WaveOpt_21 - Department of Electrical and Computer...

Info iconThis preview shows pages 1–12. Sign up to view the full content.

View Full Document Right Arrow Icon
Department of Electrical and Computer Engineering ECSE 527 Optical Engineering iffraction Diffraction eferences: Hecht ‘Optics’ Ch 10 References: Hecht Optics Ch. 10 Goodman ‘Introduction to Fourier Optics’ Andrew Kirk 2010 Diffraction 1
Background image of page 1

Info iconThis preview has intentionally blurred sections. Sign up to view the full version.

View Full DocumentRight Arrow Icon
Wave and ray optics •G e o m e t r i c a l optics assumes that the wavelength is zero As a result –R a y s travel in straight lines unless they reflect or refract –L i g h t can be perfectly collimated i g h t can be focused to an infinitely small spot •T h i s is of course not true ! e already have the Gaussian beam model for beam diffraction We already have the Gaussian beam model for beam diffraction •I n this module we will further investigate the wave nature of light and see the way that apertures cause light to diffract and spread. ©AGK 2010 Diffraction 2
Background image of page 2
Aspects of wave optics • Diffraction – Waves diverge after passing through an aperture –Pe r iod i c structures diffract light to produce a periodic iffraction pattern diffraction pattern – Gaussian beams are a simple approximation of diffraction • Interference –Wave s can combine in and out of phase – Results in bright and dark intensity fringes • Polarization ©AGK 2010 Diffraction 3
Background image of page 3

Info iconThis preview has intentionally blurred sections. Sign up to view the full version.

View Full DocumentRight Arrow Icon
Contents •R e v i e w of scalar wave equation •O r i g i n of Rayleigh Somerfeld equation Diffraction integrals: Near field, Fresnel and Fraunhofer gimes regimes •B r i e f overview of Fresnel diffraction from edges and apertures Fraunhofer diffraction from square and circular apertures Limits to resolution of optical systems ©AGK 2010 Diffraction 4
Background image of page 4
Learning outcomes After taking this class you will be able to: Explain the difference between 3 diffraction regimes • Determine when to use which regime •S k e t c h typical Fresnel diffraction patterns (no calculation) •C a l c u l a t e Fraunhofer diffraction of rectangular and circular apertures ©AGK 2010 Diffraction 5
Background image of page 5

Info iconThis preview has intentionally blurred sections. Sign up to view the full version.

View Full DocumentRight Arrow Icon
Diffraction •R a y optics–ignored diffraction • Diffraction theory: study of wavefront propagation, through space and through apertures and periodic ructures structures •I t is important to know what approximations we can make in different situations Region of interest ©AGK 2010 Diffraction 6 Aperture Wavelength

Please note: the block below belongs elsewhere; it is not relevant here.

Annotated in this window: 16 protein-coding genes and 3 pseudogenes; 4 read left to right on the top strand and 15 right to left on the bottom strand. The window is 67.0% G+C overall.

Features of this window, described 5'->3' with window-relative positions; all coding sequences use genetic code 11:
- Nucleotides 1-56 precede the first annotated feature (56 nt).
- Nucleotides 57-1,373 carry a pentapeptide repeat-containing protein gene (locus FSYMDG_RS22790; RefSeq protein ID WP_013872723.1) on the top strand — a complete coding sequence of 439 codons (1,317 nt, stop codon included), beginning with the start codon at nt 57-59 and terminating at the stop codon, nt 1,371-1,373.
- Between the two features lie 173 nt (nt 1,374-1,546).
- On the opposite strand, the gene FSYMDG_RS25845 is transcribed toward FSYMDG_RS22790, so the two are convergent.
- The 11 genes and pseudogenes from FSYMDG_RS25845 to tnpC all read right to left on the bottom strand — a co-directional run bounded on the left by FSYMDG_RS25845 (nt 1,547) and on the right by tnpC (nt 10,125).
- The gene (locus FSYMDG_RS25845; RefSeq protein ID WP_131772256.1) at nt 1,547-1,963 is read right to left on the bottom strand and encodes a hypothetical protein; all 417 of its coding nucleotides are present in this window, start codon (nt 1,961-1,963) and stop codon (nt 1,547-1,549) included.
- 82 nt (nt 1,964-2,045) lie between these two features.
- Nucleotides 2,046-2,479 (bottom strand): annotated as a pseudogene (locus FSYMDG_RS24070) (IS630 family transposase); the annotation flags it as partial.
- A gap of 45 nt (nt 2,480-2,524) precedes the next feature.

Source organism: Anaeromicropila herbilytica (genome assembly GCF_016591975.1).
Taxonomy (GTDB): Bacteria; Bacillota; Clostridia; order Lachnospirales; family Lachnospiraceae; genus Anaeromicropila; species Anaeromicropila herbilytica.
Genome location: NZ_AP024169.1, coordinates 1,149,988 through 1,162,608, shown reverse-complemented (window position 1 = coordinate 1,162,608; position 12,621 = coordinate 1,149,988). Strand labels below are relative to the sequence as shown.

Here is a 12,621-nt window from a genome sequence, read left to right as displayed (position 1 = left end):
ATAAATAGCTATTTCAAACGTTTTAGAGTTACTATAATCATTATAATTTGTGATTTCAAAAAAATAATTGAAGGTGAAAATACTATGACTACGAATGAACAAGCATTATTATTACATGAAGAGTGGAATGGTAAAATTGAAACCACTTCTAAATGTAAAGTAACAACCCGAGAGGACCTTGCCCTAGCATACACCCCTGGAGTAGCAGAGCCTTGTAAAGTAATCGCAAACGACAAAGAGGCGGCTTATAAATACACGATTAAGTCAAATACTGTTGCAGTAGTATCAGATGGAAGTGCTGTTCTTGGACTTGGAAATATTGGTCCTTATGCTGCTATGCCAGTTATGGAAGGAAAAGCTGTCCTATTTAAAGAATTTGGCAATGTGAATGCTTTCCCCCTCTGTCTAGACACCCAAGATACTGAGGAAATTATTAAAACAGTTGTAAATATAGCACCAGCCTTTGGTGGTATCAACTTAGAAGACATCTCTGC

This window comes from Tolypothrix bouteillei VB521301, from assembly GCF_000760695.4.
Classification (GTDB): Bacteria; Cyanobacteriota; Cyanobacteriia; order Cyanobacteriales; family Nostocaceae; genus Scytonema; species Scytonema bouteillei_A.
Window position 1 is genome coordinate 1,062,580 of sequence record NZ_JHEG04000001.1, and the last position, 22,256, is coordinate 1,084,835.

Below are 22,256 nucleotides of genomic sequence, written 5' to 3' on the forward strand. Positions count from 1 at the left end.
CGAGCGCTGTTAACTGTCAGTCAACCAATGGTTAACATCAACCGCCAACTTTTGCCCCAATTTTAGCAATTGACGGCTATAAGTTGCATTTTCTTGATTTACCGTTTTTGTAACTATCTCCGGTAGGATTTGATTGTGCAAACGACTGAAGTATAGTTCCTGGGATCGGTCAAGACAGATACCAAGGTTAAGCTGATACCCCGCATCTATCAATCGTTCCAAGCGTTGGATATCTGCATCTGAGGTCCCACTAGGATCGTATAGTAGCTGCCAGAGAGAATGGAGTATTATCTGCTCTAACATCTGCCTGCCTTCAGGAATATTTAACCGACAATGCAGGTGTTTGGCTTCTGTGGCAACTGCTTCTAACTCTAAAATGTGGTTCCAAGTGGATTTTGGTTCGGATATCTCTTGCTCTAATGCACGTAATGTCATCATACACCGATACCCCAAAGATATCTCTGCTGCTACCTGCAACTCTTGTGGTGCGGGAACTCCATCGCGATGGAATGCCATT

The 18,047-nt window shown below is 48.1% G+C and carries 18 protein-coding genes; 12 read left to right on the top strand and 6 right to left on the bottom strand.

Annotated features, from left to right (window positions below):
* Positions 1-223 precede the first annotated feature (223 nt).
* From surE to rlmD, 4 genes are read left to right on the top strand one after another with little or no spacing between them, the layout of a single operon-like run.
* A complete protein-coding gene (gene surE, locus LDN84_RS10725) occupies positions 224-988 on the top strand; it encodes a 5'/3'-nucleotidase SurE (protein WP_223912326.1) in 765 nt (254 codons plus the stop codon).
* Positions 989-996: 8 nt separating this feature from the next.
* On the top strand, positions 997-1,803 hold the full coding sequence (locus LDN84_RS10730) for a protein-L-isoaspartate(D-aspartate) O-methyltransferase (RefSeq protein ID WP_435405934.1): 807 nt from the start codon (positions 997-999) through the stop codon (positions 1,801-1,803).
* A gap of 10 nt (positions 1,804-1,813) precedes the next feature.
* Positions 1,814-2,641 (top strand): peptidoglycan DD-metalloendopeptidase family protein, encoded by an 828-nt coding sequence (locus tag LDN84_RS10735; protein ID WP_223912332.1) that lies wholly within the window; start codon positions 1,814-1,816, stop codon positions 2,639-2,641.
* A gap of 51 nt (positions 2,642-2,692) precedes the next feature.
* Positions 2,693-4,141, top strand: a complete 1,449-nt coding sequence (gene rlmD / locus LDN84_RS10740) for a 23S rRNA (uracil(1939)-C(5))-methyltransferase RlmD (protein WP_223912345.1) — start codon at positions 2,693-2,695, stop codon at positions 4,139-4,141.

Background image of page 6
Examples Fresnel diffraction Short istance distance Screen Knife edge Long distance Rectangular aperture ©AGK 2010 Diffraction 7 Photos from Hecht ‘Optics’ Fraunhofer diffraction
Background image of page 7

Info iconThis preview has intentionally blurred sections. Sign up to view the full version.

View Full DocumentRight Arrow Icon
Effect of increasing distance 06 0.08 0.1 16 z=160 0.25 0.3 0.35 4 z=40 0.015 0.02 64 z=640 00 0 0.04 0.06 0 0.05 0.15 0.2 0 0 0.005 0.01 100 200 300 400 500 z d 15 0.175 8 =80 32 =320 128 z=1280 025 0.075 0.125 z=80 0.03 z=320 0.001 0.002 0.003 0.004 ©AGK 2010 Diffraction 8 d=100, =10 0.025
Background image of page 8
Effect of decreasing aperture size =1 d z=1000 256 128 64 32 16 8 0.0008 0.001 0.0012 0.0014 .0008 0.0006 0.00015 0.0002 0.00025 0.00004 0.00005 0.00006 0.0004 0.0001 0.00001 0.00002 0.00003 ©AGK 2010 Diffraction 9 250 500 750 1000 1250 1500
Background image of page 9

Info iconThis preview has intentionally blurred sections. Sign up to view the full version.

View Full DocumentRight Arrow Icon
Other examples •F o r a Java diffraction simulation on the web: http://www.falstad.com/diffraction/ ©AGK 2010 Diffraction 10
Background image of page 10
Huygen’s principle Christiaan Huygens (1629 1695) uygen’s rinciple: each point on a avefront • Huygen s principle: each point on a wavefront
Background image of page 11

Info iconThis preview has intentionally blurred sections. Sign up to view the full version.

View Full DocumentRight Arrow Icon
Image of page 12
This is the end of the preview. Sign up to access the rest of the document.

This note was uploaded on 09/28/2010 for the course ECSE ECSE 527 taught by Professor Kirk during the Winter '10 term at McGill.

Page1 / 161

WaveOpt_21 - Department of Electrical and Computer...

This preview shows document pages 1 - 12. Sign up to view the full document.

View Full Document Right Arrow Icon
Ask a homework question - tutors are online